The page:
The Taliban have even refused to curb the TTP (Tehreek-e-Taliban Pakistan), whose attacks in Pakistan’s Pashtun belt are causing concern in Rawalpindi. Pakistan accused India of supporting the TTP and Baloch fighters from its consulates in Afghanistan. With the Taliban in control of Afghanistan and attacks by the TTP continuing, Pakistan has no one left to blame.
Pakistan’s fixation with India ensures that it will join any group or coalition which opposes India. China, with whom India’s territorial disputes were never resolved and anger over provision of sanctuary to the Dalai Lama and the Tibetan government in exile continues, became a natural ally for Pakistan.
For China, arming and supporting Pakistan was a cheap option to keep Indian interests diverted. By providing weapons to Pakistan and backing its Kashmir policy by blocking blacklisting of its terrorist groups, attention of Indian armed forces remained divided. Most of Pakistan’s military arsenal is China manufactured. Its air fleet is largely the Chinese J series, battle tanks are Chinese produced VT 4 and recently China has begun providing the Pak navy with Chinese produced frigates.
While Indian military leaders kept raising a two-front to a two and a half front threat, their focus remained Pakistan due to its support to terrorism. Most of India’s military resources were deployed on its western borders. It was wrongly believed that China could be contained by diplomacy and economic ties. Thus, when China launched its intrusion into Ladakh in 2020, India was initially surprised. It has since then reoriented its forces catering for both threats.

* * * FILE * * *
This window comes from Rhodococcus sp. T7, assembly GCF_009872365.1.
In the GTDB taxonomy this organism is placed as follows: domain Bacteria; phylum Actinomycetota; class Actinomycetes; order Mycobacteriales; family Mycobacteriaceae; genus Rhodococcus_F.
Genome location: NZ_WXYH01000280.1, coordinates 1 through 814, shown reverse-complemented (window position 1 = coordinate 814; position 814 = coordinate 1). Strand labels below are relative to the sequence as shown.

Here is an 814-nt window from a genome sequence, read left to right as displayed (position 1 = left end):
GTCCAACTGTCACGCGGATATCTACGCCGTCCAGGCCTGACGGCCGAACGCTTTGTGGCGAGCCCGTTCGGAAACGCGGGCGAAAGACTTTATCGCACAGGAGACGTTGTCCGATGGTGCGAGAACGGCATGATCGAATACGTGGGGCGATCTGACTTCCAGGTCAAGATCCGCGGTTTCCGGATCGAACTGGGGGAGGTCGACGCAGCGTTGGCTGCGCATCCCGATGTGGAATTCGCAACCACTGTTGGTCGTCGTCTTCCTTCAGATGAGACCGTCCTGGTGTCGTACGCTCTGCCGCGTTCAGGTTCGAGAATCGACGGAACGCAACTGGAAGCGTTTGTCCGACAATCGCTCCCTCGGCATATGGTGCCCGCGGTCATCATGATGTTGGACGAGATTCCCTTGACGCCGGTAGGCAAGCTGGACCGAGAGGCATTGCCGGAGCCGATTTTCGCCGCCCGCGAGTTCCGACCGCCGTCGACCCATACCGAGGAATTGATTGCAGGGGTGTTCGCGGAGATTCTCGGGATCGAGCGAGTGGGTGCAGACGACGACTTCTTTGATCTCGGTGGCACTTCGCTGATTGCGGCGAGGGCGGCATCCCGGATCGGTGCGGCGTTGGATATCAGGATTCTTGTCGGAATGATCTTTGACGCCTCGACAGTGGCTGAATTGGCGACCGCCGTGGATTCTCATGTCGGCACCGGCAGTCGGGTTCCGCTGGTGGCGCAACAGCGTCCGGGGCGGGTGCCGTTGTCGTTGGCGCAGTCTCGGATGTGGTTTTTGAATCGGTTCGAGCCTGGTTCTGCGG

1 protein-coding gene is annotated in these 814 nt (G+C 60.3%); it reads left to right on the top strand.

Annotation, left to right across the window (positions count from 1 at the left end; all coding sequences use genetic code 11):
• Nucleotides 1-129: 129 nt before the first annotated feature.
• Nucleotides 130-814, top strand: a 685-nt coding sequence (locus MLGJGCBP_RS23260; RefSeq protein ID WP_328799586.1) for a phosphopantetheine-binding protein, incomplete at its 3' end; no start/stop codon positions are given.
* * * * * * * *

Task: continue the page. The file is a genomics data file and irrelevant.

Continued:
To keep Chinese and Pak forces apart and reduce threats to Leh, India has to maintain control over the Siachen glacier as also the Depsang plains in Ladakh. Thus, India’s defence budget must cater for capacity and capability development to handle multiple threats as also for maintaining forces in extreme cold climate throughout the year. This is because both China and Pakistan are close allies. Handling these threats come at a cost.
Pakistan and China are collaborating on grey zone warfare against India. As the army chief stated recently, ‘Events in 2020 have been testimony to the diversity of security threats in all domains, and this has shifted the spotlight towards non-contact and grey-zone warfare.’ India’s growing proximity to the US has irked both countries, compelling them to adopt common strategies to break the partnership.
Pak-China proximity has been unchanged for decades. In 2008 Musharraf termed China as an ‘all-weather ally.’ Nawaz in 2013 termed Pak-China ties as ‘sweeter than honey.’ The CPEC was signed post the visit of Xi Jinping to Pakistan in 2015. During this visit Xi stated, ‘China and Pakistan hold the same position on regional and global issues.’ Wang Yi, China’s foreign minister stated last year that China and Pakistan had forged ‘an ironclad friendship and established an all-weather strategic partnership of cooperation.’
Evidently, China-Pak relations have remained steadfast for decades based on a common anti-India factor. Diplomacy, economic integration and Indo-Chinese summits were assumed to have kept the Chinese at bay. However, they did nothing to reduce Pak-China proximity and arming of Pakistan by China. Galwan proved that the Chinese are nobody’s friends and can never be trusted.